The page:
IP Camera Market to Grow 620% to 14.9 Million Units By 2012


WEBWIRE – Wednesday, August 08, 2007

A research theme announced by iLocus on the Video Surveillance Chip Market estimates that around $1.25 billion worth of semiconductor devices will be consumed during 2007 by the Video Surveillance and Security devices. These would be mainly in the form of ASICs, SOCs, ASSPs and DSPs.

The market is predominantly enterprise oriented and Government is the main consumer in this space. Chip makers are facing extreme challenges in customizing the solution for various enterprise verticals like Government, Retail, Banking, Health, etc. On the residential side, the market has started to emerge but the opportunity is not that large as the main type of deployment continues to be video door phone type.

On the devices side, Cameras are expected to consume around $849 million worth of chips during 2007, and the rest of $401 million will go to other devices, mainly DVRs. DVRs are expected to grow at a flatter rate as VHS continues to be the preferred storage mode. Analog cameras will account for over 92% of the total chip shipments in this area and are expected to use $759 million of chips while IP cameras will just use over $90 million of semiconductor devices during 2007. Sony dominates the market with around 80% of shipments coming from them. Other significant players are Sharp, Panasonic, TI and Pixim.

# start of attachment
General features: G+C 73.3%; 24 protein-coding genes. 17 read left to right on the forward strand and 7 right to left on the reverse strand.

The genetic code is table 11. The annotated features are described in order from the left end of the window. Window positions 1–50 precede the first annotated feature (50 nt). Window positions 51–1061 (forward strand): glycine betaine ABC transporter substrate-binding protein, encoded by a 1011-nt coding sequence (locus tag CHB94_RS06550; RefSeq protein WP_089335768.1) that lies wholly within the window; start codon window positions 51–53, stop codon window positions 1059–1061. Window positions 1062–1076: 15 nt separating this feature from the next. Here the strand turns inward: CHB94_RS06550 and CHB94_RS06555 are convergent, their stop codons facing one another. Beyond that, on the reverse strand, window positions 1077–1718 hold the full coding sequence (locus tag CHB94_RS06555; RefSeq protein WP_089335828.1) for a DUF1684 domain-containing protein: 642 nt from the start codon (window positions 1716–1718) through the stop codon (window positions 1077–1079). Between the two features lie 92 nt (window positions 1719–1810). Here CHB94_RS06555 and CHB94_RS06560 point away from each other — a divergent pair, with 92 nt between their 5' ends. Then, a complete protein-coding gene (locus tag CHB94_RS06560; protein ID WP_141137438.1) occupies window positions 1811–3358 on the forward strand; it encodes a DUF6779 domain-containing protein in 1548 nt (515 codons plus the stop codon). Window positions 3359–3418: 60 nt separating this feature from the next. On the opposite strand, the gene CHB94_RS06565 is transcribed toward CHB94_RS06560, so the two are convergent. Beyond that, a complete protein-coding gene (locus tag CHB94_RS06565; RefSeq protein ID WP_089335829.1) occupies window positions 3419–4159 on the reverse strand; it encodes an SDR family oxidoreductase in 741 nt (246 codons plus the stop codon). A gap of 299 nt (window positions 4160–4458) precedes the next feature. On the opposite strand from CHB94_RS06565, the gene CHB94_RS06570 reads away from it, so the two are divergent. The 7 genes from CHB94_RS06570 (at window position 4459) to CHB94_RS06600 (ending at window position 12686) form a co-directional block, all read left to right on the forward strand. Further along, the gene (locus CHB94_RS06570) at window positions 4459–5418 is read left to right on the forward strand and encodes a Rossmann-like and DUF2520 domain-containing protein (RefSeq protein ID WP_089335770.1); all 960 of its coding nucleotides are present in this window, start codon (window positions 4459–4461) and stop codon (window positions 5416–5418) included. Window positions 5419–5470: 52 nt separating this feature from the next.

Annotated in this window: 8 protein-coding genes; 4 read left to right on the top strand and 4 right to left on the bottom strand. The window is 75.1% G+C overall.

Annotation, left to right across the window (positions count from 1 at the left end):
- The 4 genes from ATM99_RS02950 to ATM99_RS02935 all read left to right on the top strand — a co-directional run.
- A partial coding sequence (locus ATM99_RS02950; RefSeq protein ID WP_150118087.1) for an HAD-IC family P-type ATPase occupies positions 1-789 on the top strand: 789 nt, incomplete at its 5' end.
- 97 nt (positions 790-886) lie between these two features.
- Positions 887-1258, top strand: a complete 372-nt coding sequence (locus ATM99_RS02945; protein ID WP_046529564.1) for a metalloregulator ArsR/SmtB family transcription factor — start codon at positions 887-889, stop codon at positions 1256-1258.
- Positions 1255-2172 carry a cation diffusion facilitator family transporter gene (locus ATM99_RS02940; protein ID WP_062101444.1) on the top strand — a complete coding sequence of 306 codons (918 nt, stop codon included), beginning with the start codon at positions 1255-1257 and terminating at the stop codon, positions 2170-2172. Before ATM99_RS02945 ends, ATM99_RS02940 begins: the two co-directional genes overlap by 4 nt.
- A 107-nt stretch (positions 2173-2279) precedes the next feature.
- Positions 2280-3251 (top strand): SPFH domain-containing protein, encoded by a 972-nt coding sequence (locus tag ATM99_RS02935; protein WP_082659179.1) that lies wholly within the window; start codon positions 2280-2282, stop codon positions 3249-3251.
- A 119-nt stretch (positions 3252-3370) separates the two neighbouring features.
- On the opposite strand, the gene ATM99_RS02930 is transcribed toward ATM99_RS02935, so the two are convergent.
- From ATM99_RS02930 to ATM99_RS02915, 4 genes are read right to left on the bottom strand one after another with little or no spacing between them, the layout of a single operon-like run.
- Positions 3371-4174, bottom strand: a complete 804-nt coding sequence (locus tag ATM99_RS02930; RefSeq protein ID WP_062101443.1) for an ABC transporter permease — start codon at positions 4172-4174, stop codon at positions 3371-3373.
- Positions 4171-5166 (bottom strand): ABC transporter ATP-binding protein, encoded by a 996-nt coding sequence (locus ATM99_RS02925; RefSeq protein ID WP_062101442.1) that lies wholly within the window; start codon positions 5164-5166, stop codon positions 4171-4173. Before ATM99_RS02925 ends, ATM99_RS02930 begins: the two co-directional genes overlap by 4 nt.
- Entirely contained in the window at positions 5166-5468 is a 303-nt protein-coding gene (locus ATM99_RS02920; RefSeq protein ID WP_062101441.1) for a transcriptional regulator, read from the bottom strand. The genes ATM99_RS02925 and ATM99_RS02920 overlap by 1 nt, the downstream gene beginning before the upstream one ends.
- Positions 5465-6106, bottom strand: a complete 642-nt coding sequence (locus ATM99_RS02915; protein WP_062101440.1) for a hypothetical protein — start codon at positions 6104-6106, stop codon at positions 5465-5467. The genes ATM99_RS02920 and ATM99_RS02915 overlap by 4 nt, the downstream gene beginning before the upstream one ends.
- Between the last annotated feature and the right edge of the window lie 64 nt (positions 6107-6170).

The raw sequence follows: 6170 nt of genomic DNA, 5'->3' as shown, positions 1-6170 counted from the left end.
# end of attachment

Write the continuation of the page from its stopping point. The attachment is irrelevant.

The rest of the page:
Over the next five years, the video surveillance chip market revenue will grow around 214% to $2.68 billion in 2012. On the device side, surveillance cameras will grow by 181% to 54.3 million units in 2012. IP cameras will show a remarkable growth over these years and in 2012, estimated 14.9 million units will be shipped which is a growth of around 620% over the shipments of 2007. Analog cameras will grow just 142% over these years.

The major areas identified in the research that are witnessing and will continue to witness remarkable change are use of video analytics, biometry, etc. on the application side. On the transportation side IP is becoming the default network. Besides there are also changes being witnessed in cameras, storage devices and resolution requirements. However, all this is not that simple and is posing challenges to chip makers to offer solutions in line. The report discusses all the major changes and challenges that chip vendors are facing and shall continue to face over the next few years.



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Contact Information
Faisal Kawoosa
Analyst
iLocus
Contact via E-mail


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